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Eden Studios finally gets Alone in the Dark right?

Brad Gallaway's picture

A couple of days ago I finally located a copy of Alone in the Dark: Inferno for the PlayStation 3. I'm not a huge Alone in the Dark fan in general, but prior to the game's release for the Xbox 360, there had been quite a lot of talk from the developers about different ideas they were trying out, and their approach to making something they saw as fairly revolutionary.

…Of course, it ended up accumulating countless negative reviews and extremely poor word-of-mouth. Last time I checked Metacritic, the 360 had an average score of 58. Basically, pretty much everyone who played it hated it, and it crashed and burned spectacularly.

Alone in the Dark: Inferno PS3 Screenshot

After this potent feedback, the development team at Eden Studios gave the game a radical makeover and fixed many of the things that sunk the first release. This new and improved version (PS3 only) was subtitled Inferno, and despite addressing the concerns, this release also went nowhere. Currently, a brand-new copy can be had for $20 or less, and last I heard, any hope of a sequel has been utterly destroyed.

It's deeply, deeply unfortunate that Eden released the flawed 360 version first, because Inferno is completely brilliant.

Without meaning to sound intentionally hyperbolic, I can certainly say that it's been the best experience I've had on the PS3, bar none. The development team and director were thinking so far ahead and so far outside the box that I've basically been totally impressed with everything I've seen.

Alone in the Dark: Inferno PS3 Screenshot

It's dynamically cinematic. The set pieces are fantastic, pacing has been great, and the overall tone and setting are extremely cohesive. In a nutshell, Lucifer’s going to make his grand entrance in Central Park and everyone else is along for the ride. Honestly, Metal Gear Solid 4 could take quite a few cues from what's going on here.

The physics dominate. Within aspect of the game, the developers have implemented a physics engine. While most games using physics employ them to a limited degree, Eden has created a world where everything fits and works together, especially with regard to the puzzles and challenges that main character Edward Carnby must overcome. Rope, electricity, fire… all these things are included in a way that's so straightforward and natural, you'll be surprised no one has really attempted it before.

The design is unique. From the main character’s inventory (pockets inside his jacket), to the combination and manipulation of items, to the extremely bold DVD-style chapter system that allows players to rewind or fast-forward to any segment of the game, it's pretty easy to see that Eden was not afraid to try something that wasn't common-consensus game design.

Alone in the Dark: Inferno PS3 Screenshot

Although I haven't finished the game yet (in the home stretch right now) Alone in the Dark: Inferno is easily one of the most impressive experiences I've had this generation, and is certainly a title that deserves to be studied by anyone interested in game design or games criticism. It's not a perfect project by any means, but its bumps and rough edges are absolutely forgivable in comparison to how much it gets unequivocally right.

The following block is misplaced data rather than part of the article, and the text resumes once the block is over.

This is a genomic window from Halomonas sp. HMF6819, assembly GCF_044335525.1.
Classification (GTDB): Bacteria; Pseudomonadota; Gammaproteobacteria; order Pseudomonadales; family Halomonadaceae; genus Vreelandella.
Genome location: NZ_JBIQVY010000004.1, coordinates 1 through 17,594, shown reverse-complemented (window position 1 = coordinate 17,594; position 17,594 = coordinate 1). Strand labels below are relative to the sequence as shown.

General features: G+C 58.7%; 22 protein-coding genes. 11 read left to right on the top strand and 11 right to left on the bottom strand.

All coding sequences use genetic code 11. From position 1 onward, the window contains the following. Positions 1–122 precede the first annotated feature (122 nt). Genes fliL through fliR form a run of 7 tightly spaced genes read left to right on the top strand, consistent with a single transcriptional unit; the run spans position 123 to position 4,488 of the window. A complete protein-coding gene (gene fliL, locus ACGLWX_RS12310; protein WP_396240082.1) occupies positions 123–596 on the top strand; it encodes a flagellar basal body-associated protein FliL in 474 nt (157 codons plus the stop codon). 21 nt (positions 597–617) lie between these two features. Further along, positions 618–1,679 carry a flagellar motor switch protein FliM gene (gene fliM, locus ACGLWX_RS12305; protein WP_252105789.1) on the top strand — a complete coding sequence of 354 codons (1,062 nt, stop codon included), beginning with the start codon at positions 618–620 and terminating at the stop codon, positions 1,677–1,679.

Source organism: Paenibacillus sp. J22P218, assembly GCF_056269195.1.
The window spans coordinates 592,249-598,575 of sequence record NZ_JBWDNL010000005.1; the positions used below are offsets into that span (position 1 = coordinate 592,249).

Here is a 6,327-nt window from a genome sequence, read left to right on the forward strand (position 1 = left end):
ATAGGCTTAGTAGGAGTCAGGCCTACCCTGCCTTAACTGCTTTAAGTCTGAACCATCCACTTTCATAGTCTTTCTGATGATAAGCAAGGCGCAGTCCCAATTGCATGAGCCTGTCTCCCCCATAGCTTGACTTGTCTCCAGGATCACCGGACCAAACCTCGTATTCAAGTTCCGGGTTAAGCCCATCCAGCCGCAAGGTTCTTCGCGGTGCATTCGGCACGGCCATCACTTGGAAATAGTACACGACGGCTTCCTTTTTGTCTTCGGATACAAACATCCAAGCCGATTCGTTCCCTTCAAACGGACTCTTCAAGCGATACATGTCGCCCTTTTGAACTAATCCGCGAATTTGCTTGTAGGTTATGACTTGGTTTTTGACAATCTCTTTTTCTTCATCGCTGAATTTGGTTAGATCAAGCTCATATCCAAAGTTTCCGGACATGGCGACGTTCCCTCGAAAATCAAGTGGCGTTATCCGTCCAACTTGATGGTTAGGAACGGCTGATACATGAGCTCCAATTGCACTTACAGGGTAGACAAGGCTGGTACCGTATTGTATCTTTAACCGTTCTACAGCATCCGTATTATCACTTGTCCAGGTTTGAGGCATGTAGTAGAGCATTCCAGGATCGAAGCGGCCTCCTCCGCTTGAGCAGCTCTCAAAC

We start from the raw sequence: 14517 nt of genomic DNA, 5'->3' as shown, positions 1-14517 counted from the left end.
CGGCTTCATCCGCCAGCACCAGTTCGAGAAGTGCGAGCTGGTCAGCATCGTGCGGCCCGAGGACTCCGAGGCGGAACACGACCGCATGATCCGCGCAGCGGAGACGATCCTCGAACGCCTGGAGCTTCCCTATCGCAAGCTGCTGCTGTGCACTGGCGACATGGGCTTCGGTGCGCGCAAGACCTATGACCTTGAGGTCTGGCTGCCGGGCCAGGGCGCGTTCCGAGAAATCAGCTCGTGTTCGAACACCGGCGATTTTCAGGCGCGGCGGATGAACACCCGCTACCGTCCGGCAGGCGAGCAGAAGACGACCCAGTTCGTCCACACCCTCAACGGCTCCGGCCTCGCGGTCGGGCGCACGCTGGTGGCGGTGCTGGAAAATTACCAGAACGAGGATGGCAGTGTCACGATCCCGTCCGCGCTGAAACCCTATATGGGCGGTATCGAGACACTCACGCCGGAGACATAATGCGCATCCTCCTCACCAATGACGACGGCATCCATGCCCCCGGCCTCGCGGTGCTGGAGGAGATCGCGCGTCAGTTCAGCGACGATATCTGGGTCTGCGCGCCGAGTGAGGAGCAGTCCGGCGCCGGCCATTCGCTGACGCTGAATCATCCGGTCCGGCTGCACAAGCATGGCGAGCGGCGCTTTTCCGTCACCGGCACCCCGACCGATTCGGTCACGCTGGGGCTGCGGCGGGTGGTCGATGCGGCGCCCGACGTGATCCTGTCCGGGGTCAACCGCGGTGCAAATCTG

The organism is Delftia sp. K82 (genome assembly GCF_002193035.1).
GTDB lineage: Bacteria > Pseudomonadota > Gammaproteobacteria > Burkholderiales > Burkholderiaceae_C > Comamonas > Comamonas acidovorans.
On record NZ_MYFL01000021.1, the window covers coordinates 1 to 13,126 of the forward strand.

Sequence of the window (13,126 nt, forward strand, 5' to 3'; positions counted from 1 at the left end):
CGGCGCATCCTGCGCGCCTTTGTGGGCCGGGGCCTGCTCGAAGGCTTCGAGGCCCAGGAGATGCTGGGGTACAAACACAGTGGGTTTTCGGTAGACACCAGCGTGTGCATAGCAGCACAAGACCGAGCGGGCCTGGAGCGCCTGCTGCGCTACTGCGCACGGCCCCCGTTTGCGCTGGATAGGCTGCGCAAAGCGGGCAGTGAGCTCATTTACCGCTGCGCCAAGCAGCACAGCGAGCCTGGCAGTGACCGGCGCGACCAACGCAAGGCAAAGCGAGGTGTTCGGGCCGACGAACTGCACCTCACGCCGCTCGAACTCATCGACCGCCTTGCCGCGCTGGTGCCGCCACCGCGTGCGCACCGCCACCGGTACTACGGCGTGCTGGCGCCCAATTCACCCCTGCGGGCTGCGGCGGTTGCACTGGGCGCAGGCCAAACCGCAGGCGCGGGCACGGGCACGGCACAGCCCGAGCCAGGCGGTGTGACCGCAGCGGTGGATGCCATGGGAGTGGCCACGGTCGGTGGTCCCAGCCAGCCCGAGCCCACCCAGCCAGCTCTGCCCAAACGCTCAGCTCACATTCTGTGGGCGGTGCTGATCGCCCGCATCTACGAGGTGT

Original, visionary, and with an exceptionally unified approach towards creating the game's world from the ground-up, I'd strongly recommend Inferno to anyone with a PS3 and a desire to partake of something that breaks out on its own and succeeds where it counts.

Find more on the Drinking Coffeecola blog.

Category Tags
Platform(s): PS3  
Developer(s): Eden Studios  
Series: Alone in the Dark  
Genre(s): Adventure/Explore  

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I had the exact opposite

I had the exact opposite reaction to this game. When I began the game, I had the exact same reaction as you did to it Brad. As I continued to play though, the game lost its luster for me. I loved the first part of thats for sure. I think, its when the game opened up and put you in Central Park, is when I finally decided I couldn't take anymore.

I agree that the game did try a lot of innovative ideas. But, I never felt like they implemented them all that well. The healing body parts was a nice touch. My problem was I was never sure how much damage I was taking, or how much the healing was exactly working. The aiming was terrible in the game. Now the inventory system, while cool in theory, also had a bad case of not allowing me to rearrange things the way I saw fit to. I was constantly accidently dropping things I wanted to keep. I was never sure how many of what type I had. As far as the combining items goes, while once again a cool idea, just never made a whole lick of sense to me in what could and coulden't be used. The system just ended up being a bigger hassle than it needed to be.

Finally the map just gave me fits. I believe what finally broke me is when I tried for an hour to find one of the plants you're suppose to burn. I couldn't figure out how to get into the building and once I did, I couldn't find the plant. At that point, I realized I wasn't having fun with the game. It had become more work than fun, always battling and trying to overcoming the technical flaws of the game. Or maybe I just sucked at it.

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